Overview of OpenCV and setting up OpenCV in Visual Studio 2005/08/10

Posted by SUYOG PATIL on 8:22 PM in , , ,
Overview of OpenCV :
  • CV:Image processing and vision algorithms
  • HighGUI-GUI, Image and Video I/O
  • CXCORE-basic structures and algoritms,XML support, drawing functions
  • CvauxAuxiliary(experimental) OpenCv functions
  • CvCamcross-platform module for processing video stream from digital video cameras
  • ML-MachineLearning methods
Documentation via the Wiki
OpenCV’s documentation Wiki is more up-to-date than the html pages that ship with
OpenCV and it also features additional content as well. Th e Wiki is located at http://
opencvlibrary.SourceForge.net. It includes information on:
Instructions on compiling OpenCV using Eclipse IDE
• Face recognition with OpenCV
• Video surveillance library
• Tutorials
• Camera compatibility
• Links to the Chinese and the Korean user groups
Another Wiki, located at http://opencvlibrary.SourceForge.net/CvAux, is the only documentation
of the auxiliary functions discussed in “OpenCV Structure and Content”
(next section).
CvAux includes the following functional areas:
• Stereo correspondence
• View point morphing of cameras
• 3D tracking in stereo
• Eigen object (PCA) functions for object recognition
• Embedded hidden Markov models (HMMs)

Regardless of  documentation source, it is often hard to know:
• Which image type (floating, integer, byte; 1–3 channels) works with which
• Which functions work in place
• Details of how to call the more complex functions (e.g., contours)

So questions above will be answered soon when we will discuss about actual programming....Now let us start....

Setting up OpenCV in Visual Studio 2005/08/10:

1)Creating the Project:

A project is initially created by selecting:
File -> New -> Project

Create a “Win32 Console Project

Make it an “Empty Project” by selecting the box under “Application Settings”


Create the First File
Right Click the “Source Files” Folder under the project name 
Add -> Add new Item

Select “C++ file” and give it a name

Creating a file makes it possible to set “Additional Include Directives” in the C/C++ pane under the project properties.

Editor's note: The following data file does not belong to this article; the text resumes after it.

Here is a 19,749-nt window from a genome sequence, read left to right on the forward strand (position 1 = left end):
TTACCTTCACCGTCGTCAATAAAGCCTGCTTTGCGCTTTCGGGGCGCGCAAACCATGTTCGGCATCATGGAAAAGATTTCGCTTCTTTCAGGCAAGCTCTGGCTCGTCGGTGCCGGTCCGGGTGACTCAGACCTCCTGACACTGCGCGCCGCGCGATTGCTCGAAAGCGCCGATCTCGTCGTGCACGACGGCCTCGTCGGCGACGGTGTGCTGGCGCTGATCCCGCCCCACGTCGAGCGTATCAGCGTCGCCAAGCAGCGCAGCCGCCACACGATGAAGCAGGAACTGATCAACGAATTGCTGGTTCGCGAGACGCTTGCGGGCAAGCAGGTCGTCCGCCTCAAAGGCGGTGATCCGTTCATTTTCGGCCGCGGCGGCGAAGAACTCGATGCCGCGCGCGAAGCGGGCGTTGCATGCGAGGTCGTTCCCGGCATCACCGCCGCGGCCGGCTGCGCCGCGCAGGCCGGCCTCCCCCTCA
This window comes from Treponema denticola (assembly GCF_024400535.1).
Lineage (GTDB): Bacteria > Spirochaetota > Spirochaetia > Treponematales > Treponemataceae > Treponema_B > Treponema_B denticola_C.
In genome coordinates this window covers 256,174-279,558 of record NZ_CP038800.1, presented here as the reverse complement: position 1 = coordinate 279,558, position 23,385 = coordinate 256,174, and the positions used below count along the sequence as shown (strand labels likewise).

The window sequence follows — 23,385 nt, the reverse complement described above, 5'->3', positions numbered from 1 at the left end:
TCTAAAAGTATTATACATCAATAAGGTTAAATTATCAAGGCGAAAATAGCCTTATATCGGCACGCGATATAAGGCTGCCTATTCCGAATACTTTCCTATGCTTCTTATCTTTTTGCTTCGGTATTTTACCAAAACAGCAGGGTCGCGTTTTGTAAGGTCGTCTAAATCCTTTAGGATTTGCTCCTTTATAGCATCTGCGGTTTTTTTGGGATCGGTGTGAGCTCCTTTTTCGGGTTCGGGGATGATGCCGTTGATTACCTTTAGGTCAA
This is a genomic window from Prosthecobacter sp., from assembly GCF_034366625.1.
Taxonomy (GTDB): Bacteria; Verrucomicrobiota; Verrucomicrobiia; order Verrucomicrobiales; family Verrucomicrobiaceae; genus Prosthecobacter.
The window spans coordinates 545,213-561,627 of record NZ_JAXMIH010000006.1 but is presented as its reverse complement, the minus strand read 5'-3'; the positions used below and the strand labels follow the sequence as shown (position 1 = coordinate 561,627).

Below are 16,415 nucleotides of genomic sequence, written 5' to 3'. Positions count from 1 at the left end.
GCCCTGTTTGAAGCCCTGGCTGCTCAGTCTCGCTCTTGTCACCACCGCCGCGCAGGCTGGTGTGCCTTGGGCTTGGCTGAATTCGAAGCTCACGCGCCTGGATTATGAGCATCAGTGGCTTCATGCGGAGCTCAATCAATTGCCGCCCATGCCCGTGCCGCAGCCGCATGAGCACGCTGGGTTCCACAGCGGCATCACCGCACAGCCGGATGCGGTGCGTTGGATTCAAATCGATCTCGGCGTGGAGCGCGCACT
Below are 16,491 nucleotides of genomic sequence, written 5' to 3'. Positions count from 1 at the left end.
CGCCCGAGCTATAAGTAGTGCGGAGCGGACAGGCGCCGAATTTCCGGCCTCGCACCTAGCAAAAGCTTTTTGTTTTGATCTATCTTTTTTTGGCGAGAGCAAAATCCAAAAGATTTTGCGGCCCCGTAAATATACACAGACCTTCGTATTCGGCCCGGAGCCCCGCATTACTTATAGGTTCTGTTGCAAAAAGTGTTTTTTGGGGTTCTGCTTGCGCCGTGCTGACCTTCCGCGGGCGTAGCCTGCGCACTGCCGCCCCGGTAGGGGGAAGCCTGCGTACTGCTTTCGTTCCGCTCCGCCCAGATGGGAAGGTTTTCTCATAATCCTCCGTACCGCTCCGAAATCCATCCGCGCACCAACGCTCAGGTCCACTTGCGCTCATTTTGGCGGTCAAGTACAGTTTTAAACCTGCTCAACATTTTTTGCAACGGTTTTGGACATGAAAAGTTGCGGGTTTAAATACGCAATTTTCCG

In order to build projects using OpenCV the required libraries and directives must be included in the project’s properties.
Open the Properties Pane
Right Click the name of the project and select “Properties”

Set Additional Include Directives
Under the C/C++ tab select “General

Select the “Additional Include Directives
Add the full path to each of the folders which contain “.h” files required to use OpenCV
Be sure to include trailing “\
Utilized Directives
C:\Program Files\OpenCV\cvaux\include\
C:\Program Files\OpenCV\cxcore\include\
C:\Program Files\OpenCV\cv\include\
C:\Program Files\OpenCV\otherlibs\highgui\
                                                 C:\Program Files\OpenCV\otherlibs\cvcam\include
 (This was for old Opencv versions)

For Opencv 2.2


Set Additional Dependencies
Under the Linker tab select “Input
Select the “Additional Dependencies
Add the full path to each of the “.lib” files required to use OpenCV
Be sure to keep the paths in quotes
Utilized Dependencies
"C:\Program Files\OpenCV\lib\cv.lib“
"C:\Program Files\OpenCV\lib\cvaux.lib“
"C:\Program Files\OpenCV\lib\cxcore.lib“
"C:\Program Files\OpenCV\lib\cvcam.lib“
                                                  "C:\Program Files\OpenCV\lib\highgui.lib"


 For Opencv 2.2

If you are using  OpenCV2.3 then just change names of include and library files accordingly.
Now that the environment is configured it would be a good idea to test it to make sure that a program will correctly build and run.

Testing the First Program
The sample code provided with Opencv can be cut and pasted into the file created in the project space to test OpenCV

You can try following program as given in one tutorial which I read at beginning days of learning Opencv.

#include <cv.h>
#include <highgui.h>
  This will pop up a small box with "Hello World" as the text.
  @author: Gavin Page, gsp8334@cs.rit.edu
  @date: 28 November 2005
int main( int argc, char** argv ) {
  //declare for the height and width of the image
  int height = 320;
  int width = 240;
  //specify the point to place the text
  CvPoint pt = cvPoint( height/4, width/2 );
  //Create an 8 bit, 3 plane image
  IplImage* hw = cvCreateImage(cvSize(height, width), 8, 3);
  //initialize the font
  CvFont font;
  cvInitFont( &font, CV_FONT_HERSHEY_COMPLEX,
  1.0, 1.0, 0, 1, CV_AA);
  //place the text on the image using the font
  cvPutText(hw, "Hello World", pt, &font, CV_RGB(150, 0, 0) );
  //create the window container
  cvNamedWindow("Hello World", 0);
  //display the image in the container
  cvShowImage("Hello World", hw);
  //hold the output windows
  return 0;

Building the Program
The program is built by selecting:
Build -> Build Solution
Or by pressing “F7
Running the Program
The program is run by selecting:
Debug -> {Start||Start without Debugging}
Or by pressing “F5” or

At this point you should have a working OpenCV project. If the program is not working you should go back and carefully recheck the steps.
From here you can explore the documentation to review the functions available.
There are also a number of tutorials on the web including: